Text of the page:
In the same way that bodily experience of safeness will support the types of mental states that are conducive to compassion (e.g., mentalising, empathy, etc.), compassionate intentions and actions can in turn enhance experiences of social safeness, affiliation, and connection. Hence, safeness physiology and compassion mentality are mutually supportive.
It is for this reason that CFT interventions for voice-hearers typically start with a focus on establishing social safeness and groundedness. These provide the foundations for subsequent relational work with self, emotions, voices, and other people. A range of practices are utilized in CFT to directly stimulate safeness physiology; e.g., soothing breathing, grounding, body posture, facial expression and verbal tone. Some brief descriptions of these are summarized below, and for more a detailed exploration of these techniques see Kirby (2017).
Grounding and body posture
This involves practicing certain body postures and movements to support the desired patterns of physiology and mentality. For example, adopting more upright and expansive postures are more likely to send signals of calm composure and confidence to the mind, in contrast to more inward and tighter body postures, which are more likely to signal anxiety, threat, and danger.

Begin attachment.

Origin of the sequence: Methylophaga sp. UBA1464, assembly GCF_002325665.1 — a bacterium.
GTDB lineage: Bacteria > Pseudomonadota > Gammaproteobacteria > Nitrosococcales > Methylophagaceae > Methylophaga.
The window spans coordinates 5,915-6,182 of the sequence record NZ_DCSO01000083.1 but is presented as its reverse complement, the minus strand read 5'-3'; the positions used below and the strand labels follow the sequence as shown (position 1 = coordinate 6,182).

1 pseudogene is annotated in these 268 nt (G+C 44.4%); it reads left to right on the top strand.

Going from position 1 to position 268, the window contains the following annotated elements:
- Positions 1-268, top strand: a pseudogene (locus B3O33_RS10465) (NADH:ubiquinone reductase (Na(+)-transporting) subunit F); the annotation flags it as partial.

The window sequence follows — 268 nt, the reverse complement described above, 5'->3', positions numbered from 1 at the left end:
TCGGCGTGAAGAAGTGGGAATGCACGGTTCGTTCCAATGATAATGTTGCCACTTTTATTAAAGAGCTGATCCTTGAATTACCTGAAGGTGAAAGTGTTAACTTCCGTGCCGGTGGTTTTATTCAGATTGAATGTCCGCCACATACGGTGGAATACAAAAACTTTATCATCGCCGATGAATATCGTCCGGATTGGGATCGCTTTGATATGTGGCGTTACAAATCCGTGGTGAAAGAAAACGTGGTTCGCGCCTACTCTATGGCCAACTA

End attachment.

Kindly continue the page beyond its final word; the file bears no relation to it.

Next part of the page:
Soothing breathing practice
This involves practicing slowing down the rhythm of breathing, whilst paying mindful attention to sensations of slowing in the body. The practice of slow, even, smooth breathing can bring feelings of calmness/settling and groundedness, which can be helpful for steadying and anchoring when dealing with threat-based emotions and experiences.